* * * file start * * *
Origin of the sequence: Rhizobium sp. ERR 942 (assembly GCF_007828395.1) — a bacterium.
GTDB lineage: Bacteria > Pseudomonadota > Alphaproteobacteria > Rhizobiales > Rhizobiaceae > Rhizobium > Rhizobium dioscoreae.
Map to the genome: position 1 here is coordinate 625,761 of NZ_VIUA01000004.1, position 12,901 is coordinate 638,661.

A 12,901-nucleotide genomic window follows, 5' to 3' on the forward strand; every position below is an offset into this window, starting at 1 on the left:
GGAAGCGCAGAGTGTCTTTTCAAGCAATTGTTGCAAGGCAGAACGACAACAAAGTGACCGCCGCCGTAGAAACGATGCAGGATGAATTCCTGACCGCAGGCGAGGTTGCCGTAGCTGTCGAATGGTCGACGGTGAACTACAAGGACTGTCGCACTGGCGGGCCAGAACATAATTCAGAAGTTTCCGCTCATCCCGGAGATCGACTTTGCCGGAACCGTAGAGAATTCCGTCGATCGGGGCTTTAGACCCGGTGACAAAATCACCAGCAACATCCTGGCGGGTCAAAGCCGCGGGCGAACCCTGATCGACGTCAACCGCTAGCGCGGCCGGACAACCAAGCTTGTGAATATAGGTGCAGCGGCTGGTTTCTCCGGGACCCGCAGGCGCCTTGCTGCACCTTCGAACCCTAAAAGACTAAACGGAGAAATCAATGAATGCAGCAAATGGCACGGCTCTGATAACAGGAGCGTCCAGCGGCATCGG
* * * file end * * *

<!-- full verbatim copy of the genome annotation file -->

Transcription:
Origin of the sequence: Rhizobium sp. ERR 942 (assembly GCF_007828395.1) — a bacterium.
GTDB lineage: Bacteria > Pseudomonadota > Alphaproteobacteria > Rhizobiales > Rhizobiaceae > Rhizobium > Rhizobium dioscoreae.
Map to the genome: position 1 here is coordinate 625,761 of NZ_VIUA01000004.1, position 12,901 is coordinate 638,661.

A 12,901-nucleotide genomic window follows, 5' to 3' on the forward strand; every position below is an offset into this window, starting at 1 on the left:
GGAAGCGCAGAGTGTCTTTTCAAGCAATTGTTGCAAGGCAGAACGACAACAAAGTGACCGCCGCCGTAGAAACGATGCAGGATGAATTCCTGACCGCAGGCGAGGTTGCCGTAGCTGTCGAATGGTCGACGGTGAACTACAAGGACTGTCGCACTGGCGGGCCAGAACATAATTCAGAAGTTTCCGCTCATCCCGGAGATCGACTTTGCCGGAACCGTAGAGAATTCCGTCGATCGGGGCTTTAGACCCGGTGACAAAATCACCAGCAACATCCTGGCGGGTCAAAGCCGCGGGCGAACCCTGATCGACGTCAACCGCTAGCGCGGCCGGACAACCAAGCTTGTGAATATAGGTGCAGCGGCTGGTTTCTCCGGGACCCGCAGGCGCCTTGCTGCACCTTCGAACCCTAAAAGACTAAACGGAGAAATCAATGAATGCAGCAAATGGCACGGCTCTGATAACAGGAGCGTCCAGCGGCATCGG